One might hope to see more of a material connection between linguistics and abstract concepts (I know that I do), but when looking at text we are invited to experience and learn about things beyond our physical and psychological confinements. In this sense, we see through text, past the physical qualities of letters and their diagrams, to the meaning they represent even though unrelated. The act of reading is an exploration of new ideas, connections, stories and characters. It is a creative act that works the imagination by using the repeating symbols of text as reminders of sounds, concepts, images and more. We stitch these together into a rich and vibrant internal scene that is both incredibly personal as well as shared. Looking through text only seems possible when it is a reminder of previous ideas and associations. When confronted with unfamiliar or ambiguous terms the functioning of the symbol becomes a struggle that may vary well be futile. The diagram fails, so we dig into these terms looking for definitions in dictionaries, synonyms in thesauri and related concepts in other writings or places to rebuild and adapt our map. As we dig our own personal understandings of words are actively projected into the terms as we build networks of meaning through association and similarity – we must first move through similitude to get to representation. Unknown terms in this way remind us of what we already know.

Using text, my work contrasts a lack of visual similarity in words against the ideas that bind them together. The words simply act as reminders that emphasize the lack of objective and foundational truths. Although my work acts to highlight a lack of inherent meaning in meaning making processes, this knowledge encourages the creation of subjective meanings that we share and enjoy in their variety (or be crushed by their alienating affects). The artist may have pointed intentions with their work but when it comes down to it ‘he will have to wait for the verdict of the spectator’.[4]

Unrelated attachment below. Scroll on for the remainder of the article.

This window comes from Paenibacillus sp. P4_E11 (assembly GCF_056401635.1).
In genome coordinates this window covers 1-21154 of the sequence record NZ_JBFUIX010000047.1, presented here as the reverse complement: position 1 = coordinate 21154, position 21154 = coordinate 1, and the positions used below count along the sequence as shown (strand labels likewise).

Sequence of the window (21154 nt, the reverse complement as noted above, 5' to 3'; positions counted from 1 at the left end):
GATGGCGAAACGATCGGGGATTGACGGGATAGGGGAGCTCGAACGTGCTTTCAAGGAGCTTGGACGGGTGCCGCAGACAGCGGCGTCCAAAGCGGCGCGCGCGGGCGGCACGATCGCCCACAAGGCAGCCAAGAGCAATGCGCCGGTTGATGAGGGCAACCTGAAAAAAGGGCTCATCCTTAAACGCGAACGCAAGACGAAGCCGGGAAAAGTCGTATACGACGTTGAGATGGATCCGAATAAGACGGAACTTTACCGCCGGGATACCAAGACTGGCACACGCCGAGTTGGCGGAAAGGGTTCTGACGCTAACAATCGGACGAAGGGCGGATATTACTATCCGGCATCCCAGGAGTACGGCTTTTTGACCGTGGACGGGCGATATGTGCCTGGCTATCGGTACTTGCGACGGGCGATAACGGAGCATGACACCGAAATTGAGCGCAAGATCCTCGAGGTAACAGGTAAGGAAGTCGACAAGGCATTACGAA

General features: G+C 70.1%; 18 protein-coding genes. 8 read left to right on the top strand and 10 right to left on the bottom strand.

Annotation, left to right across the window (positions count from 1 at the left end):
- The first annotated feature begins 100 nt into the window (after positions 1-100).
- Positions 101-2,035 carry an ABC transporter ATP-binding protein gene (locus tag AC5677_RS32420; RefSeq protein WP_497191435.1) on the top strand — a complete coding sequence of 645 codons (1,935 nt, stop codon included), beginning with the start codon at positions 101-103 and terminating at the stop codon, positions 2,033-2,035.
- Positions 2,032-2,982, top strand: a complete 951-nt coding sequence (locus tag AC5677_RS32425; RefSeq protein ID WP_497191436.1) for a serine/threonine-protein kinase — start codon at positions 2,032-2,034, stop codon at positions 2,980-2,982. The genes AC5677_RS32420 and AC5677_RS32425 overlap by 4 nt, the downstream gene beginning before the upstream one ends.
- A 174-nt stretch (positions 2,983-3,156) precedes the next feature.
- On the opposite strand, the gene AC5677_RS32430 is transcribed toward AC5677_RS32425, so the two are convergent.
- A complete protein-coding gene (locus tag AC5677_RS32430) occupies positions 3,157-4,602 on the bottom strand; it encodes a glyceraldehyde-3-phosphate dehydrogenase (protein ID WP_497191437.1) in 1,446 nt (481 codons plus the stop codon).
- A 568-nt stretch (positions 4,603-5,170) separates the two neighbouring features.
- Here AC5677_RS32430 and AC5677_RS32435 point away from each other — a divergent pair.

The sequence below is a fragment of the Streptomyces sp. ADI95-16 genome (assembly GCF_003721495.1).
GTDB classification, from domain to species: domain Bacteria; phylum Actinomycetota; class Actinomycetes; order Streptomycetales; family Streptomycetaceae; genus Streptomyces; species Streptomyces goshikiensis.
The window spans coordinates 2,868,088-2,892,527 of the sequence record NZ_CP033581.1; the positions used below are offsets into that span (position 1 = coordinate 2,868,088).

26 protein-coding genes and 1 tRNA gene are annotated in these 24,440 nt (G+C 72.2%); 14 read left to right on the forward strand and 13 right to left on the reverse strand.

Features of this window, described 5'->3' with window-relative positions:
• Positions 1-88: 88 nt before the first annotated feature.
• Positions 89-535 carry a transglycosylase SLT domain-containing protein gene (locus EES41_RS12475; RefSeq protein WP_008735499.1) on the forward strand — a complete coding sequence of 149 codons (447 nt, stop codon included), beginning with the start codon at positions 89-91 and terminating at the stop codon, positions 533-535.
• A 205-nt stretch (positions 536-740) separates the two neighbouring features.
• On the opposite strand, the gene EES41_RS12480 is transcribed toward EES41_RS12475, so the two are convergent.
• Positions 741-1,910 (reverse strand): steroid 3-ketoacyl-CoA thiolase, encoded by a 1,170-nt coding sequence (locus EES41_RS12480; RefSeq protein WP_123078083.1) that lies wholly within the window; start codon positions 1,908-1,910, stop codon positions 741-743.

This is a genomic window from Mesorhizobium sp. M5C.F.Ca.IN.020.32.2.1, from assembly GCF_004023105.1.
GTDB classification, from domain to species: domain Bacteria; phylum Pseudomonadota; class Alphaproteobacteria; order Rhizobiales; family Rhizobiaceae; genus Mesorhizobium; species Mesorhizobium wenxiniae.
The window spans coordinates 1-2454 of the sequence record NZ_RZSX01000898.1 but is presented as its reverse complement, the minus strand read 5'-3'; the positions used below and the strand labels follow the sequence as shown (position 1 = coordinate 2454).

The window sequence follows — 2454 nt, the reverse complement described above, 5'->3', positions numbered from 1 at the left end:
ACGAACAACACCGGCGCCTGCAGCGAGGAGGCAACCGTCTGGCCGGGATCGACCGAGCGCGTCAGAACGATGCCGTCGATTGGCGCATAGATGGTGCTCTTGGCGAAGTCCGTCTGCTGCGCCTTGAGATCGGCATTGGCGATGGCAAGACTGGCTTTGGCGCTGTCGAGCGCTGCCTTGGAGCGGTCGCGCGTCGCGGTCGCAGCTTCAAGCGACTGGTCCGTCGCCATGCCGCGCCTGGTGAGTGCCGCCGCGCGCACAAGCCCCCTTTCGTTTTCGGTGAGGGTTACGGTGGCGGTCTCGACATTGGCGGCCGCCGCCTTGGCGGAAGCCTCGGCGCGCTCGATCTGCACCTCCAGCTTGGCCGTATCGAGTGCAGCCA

Maxwell Hyett, failure, 2016, paper. Image courtesy of Maxwell Hyett

failure p.8, p.23, p.26, 2016, Paper.

Maxwell Hyett, failure, 2016, paper. Image courtesy of Maxwell Hyett

failure p.30, p.31, p.39, 2016, Paper.

Maxwell Hyett, failure, 2016, paper. Image courtesy of Maxwell Hyett

failure p.45, p.51, p.52, 2016, Paper.

[1] Duchamp, Marcel. 'The Creative Act: Marcel Duchamp’s 1957 Classic, Read by the Artist Himself.' Brain Pickings RSS. Web. 22 Mar. 2015. <>.

[2] Culler, Jonathan D. On Deconstruction: Theory and Criticism after Structuralism (Ithaca, N.Y.: Cornell UP, 1982), 220.

[3] Foer, Joshua. Moonwalking with Einstein: The Art and Science of Remembering Everything (New York: Penguin, 2011), 110.

[4] Duchamp, n.p.

Maxwell Hyett is a Toronto-based interdisciplinary artist and writer. His work explores issues of meaning, simultaneity, and the relationship between language and reality. These issues emerge primarily as a concern with information and its reception: how is information made; where do we keep it; how do we retrieve it; and how does it translate through these processes? Maxwell develops these ideas by creating collisions between synonyms and related terms to question the unavoidable connections we make between symbols and learned meaning.

Maxwell holds a BFA from OCAD University in Toronto and is currently represented by Galerie Youn in Montreal. He has shown in both Canada and Italy at events and venues such as: Art Toronto, The Gladstone Hotel, Mercedes-Benz Financial Services, and The British Institute in Florence. Maxwell was the recipient of the Josephine Polera Entrance Scholarship and the Av Isaacs Award.

Maxwell has been heavily influence by, and draws inspiration from, medieval manuscripts, mythology, and structuralist/post-structuralist theory. These influences mark an aesthetic and conceptual focus on the context through which we access information, knowledge and wisdom.